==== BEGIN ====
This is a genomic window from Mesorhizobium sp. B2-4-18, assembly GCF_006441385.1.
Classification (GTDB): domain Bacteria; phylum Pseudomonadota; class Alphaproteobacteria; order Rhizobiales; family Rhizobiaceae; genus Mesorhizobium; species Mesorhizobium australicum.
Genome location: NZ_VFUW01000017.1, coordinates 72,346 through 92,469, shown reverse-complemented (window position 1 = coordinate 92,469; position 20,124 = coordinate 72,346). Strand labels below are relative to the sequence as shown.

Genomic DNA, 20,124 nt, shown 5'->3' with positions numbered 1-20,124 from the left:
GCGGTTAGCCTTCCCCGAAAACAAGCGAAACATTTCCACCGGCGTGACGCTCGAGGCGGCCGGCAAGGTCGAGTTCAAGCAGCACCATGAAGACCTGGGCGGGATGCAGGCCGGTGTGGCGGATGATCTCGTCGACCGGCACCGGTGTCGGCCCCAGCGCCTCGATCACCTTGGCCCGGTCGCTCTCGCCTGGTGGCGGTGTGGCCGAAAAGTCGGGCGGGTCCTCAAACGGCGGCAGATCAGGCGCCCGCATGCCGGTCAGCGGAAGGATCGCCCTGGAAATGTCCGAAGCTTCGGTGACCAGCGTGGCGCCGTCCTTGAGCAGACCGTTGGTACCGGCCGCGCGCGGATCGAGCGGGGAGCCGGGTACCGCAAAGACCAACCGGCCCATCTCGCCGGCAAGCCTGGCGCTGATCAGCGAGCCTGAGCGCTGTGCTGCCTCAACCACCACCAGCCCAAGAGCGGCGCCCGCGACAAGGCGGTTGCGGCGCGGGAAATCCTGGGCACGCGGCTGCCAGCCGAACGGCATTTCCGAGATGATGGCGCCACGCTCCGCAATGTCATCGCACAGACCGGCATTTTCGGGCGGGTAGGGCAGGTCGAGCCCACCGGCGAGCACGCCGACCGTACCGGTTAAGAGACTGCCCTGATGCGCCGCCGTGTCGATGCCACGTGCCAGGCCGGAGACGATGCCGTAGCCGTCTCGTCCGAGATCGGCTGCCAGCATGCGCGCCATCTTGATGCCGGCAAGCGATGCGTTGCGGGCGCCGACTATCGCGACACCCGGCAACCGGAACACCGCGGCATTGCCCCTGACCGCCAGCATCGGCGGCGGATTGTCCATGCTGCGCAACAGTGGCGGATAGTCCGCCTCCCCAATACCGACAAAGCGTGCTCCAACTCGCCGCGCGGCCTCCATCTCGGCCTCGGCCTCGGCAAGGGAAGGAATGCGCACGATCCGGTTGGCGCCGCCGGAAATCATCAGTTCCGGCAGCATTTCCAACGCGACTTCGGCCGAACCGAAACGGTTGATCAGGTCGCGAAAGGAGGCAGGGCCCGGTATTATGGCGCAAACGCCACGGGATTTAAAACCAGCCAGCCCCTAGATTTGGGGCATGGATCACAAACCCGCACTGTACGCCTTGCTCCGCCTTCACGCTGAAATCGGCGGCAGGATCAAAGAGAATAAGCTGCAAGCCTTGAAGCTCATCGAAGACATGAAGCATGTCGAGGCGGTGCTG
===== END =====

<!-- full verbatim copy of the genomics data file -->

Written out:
This is a genomic window from Mesorhizobium sp. B2-4-18, assembly GCF_006441385.1.
Classification (GTDB): domain Bacteria; phylum Pseudomonadota; class Alphaproteobacteria; order Rhizobiales; family Rhizobiaceae; genus Mesorhizobium; species Mesorhizobium australicum.
Genome location: NZ_VFUW01000017.1, coordinates 72,346 through 92,469, shown reverse-complemented (window position 1 = coordinate 92,469; position 20,124 = coordinate 72,346). Strand labels below are relative to the sequence as shown.

Genomic DNA, 20,124 nt, shown 5'->3' with positions numbered 1-20,124 from the left:
GCGGTTAGCCTTCCCCGAAAACAAGCGAAACATTTCCACCGGCGTGACGCTCGAGGCGGCCGGCAAGGTCGAGTTCAAGCAGCACCATGAAGACCTGGGCGGGATGCAGGCCGGTGTGGCGGATGATCTCGTCGACCGGCACCGGTGTCGGCCCCAGCGCCTCGATCACCTTGGCCCGGTCGCTCTCGCCTGGTGGCGGTGTGGCCGAAAAGTCGGGCGGGTCCTCAAACGGCGGCAGATCAGGCGCCCGCATGCCGGTCAGCGGAAGGATCGCCCTGGAAATGTCCGAAGCTTCGGTGACCAGCGTGGCGCCGTCCTTGAGCAGACCGTTGGTACCGGCCGCGCGCGGATCGAGCGGGGAGCCGGGTACCGCAAAGACCAACCGGCCCATCTCGCCGGCAAGCCTGGCGCTGATCAGCGAGCCTGAGCGCTGTGCTGCCTCAACCACCACCAGCCCAAGAGCGGCGCCCGCGACAAGGCGGTTGCGGCGCGGGAAATCCTGGGCACGCGGCTGCCAGCCGAACGGCATTTCCGAGATGATGGCGCCACGCTCCGCAATGTCATCGCACAGACCGGCATTTTCGGGCGGGTAGGGCAGGTCGAGCCCACCGGCGAGCACGCCGACCGTACCGGTTAAGAGACTGCCCTGATGCGCCGCCGTGTCGATGCCACGTGCCAGGCCGGAGACGATGCCGTAGCCGTCTCGTCCGAGATCGGCTGCCAGCATGCGCGCCATCTTGATGCCGGCAAGCGATGCGTTGCGGGCGCCGACTATCGCGACACCCGGCAACCGGAACACCGCGGCATTGCCCCTGACCGCCAGCATCGGCGGCGGATTGTCCATGCTGCGCAACAGTGGCGGATAGTCCGCCTCCCCAATACCGACAAAGCGTGCTCCAACTCGCCGCGCGGCCTCCATCTCGGCCTCGGCCTCGGCAAGGGAAGGAATGCGCACGATCCGGTTGGCGCCGCCGGAAATCATCAGTTCCGGCAGCATTTCCAACGCGACTTCGGCCGAACCGAAACGGTTGATCAGGTCGCGAAAGGAGGCAGGGCCCGGTATTATGGCGCAAACGCCACGGGATTTAAAACCAGCCAGCCCCTAGATTTGGGGCATGGATCACAAACCCGCACTGTACGCCTTGCTCCGCCTTCACGCTGAAATCGGCGGCAGGATCAAAGAGAATAAGCTGCAAGCCTTGAAGCTCATCGAAGACATGAAGCATGTCGAGGCGGTGCTG